“When no anchor was mentioned, the visitors at the Exploratorium—generally an environmentally sensitive crowd—said they were willing to pay $64, on average. When the anchoring amount was only $5, contributions averaged $20. When the anchor was a rather extravagant $400, the willingness to pay rose to an average of $143.” (Pg. 124-125)
This is the power of what psychologists call anchoring. Think about this example for a moment. The same types of people, randomly selected, reduced the amount they were willing to pay by 75 percent when given a low anchor and more than doubled it when given a high anchor.
Indeed, some examples of the power of anchoring are almost surreal and rather disturbing. Kahneman again:
“German judges with an average of more than fifteen years of experience on the bench first read a description of a woman who had been caught shoplifting, then rolled a pair of dice that were loaded so every roll resulted in either a 3 or a 9. As soon as the dice came to a stop, the judges were asked whether they would sentence the woman to a term in prison greater or lesser, in months, than the number showing on the dice. Finally the judges were instructed to specify the exact prison sentence they would give the shoplifter. On average those who had rolled a 9 said they would sentence her to 8 months; those who rolled a 3 said they would sentence her to 5 months.” (pg. 125-126)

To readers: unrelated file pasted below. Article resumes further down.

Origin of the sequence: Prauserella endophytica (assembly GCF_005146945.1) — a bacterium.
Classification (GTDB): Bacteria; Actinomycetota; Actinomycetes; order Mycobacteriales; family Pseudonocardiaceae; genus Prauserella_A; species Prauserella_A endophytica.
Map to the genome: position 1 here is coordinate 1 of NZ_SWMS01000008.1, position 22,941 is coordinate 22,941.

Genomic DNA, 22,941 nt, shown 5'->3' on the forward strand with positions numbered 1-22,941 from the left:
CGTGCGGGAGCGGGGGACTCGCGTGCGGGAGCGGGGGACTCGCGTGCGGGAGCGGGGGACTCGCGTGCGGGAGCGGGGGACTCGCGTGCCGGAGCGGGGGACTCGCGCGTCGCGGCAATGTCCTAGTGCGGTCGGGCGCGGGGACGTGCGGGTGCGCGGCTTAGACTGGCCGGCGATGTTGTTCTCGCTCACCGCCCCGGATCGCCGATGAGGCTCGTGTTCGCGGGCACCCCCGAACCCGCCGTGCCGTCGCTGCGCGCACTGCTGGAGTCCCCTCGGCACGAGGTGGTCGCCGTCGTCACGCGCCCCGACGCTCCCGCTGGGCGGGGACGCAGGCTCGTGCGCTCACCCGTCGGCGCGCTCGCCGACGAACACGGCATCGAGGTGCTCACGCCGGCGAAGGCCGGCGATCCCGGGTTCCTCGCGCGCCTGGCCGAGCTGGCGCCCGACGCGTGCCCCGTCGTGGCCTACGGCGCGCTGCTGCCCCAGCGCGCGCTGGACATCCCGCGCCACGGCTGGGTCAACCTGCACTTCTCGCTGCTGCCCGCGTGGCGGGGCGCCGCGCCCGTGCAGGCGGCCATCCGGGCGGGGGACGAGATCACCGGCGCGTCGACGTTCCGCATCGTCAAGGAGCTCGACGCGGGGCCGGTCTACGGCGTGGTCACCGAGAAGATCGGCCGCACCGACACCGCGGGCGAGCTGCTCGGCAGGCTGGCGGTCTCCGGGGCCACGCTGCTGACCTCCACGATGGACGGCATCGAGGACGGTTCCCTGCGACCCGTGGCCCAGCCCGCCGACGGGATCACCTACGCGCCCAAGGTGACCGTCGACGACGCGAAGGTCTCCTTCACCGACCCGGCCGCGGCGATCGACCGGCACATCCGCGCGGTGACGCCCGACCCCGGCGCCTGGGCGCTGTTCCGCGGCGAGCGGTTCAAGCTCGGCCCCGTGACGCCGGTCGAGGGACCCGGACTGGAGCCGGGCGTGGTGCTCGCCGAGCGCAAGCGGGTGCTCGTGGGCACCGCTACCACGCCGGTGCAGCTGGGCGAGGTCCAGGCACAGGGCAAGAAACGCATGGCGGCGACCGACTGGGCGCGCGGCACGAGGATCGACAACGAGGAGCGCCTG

Kahneman provides an in depth explanation for this psychological phenomenon, but in brief, anchors trigger our more automatic thinking processes (System 1), such as recognizing familiar symbols or faces. System 1 then sets the plate for the more deliberate thinking processes (System 2), which operates when trying to do more difficult tasks such as arithmetic or abstract thought.
As we all know, System 2 is lazy and likes its job made easy. So System 1 obliges. Anchoring feeds System 1 something to hang onto, which proliferates up to System 2 and influences the rational mind when it comes time to buckle down and do some serious thinking.
In other words, making the first offer sets the ballpark for the negotiation.
Real Estate Negotiations
An effective tool I’ve found when negotiating with sellers (particularly those who have an inflated view of their home’s worth) is to make my case first before either of us has had a chance to throw out an offer. So, let’s say I just recently bought a similar house nearby, or better yet, more than one. Then I describe those purchases to the seller to explain where I’m deriving my valuation from. I could also discuss the defects of the house that will require rehab and an estimate for that. Or if I know of nearby comps or anything else that supports my offer, I can bring that forth as well.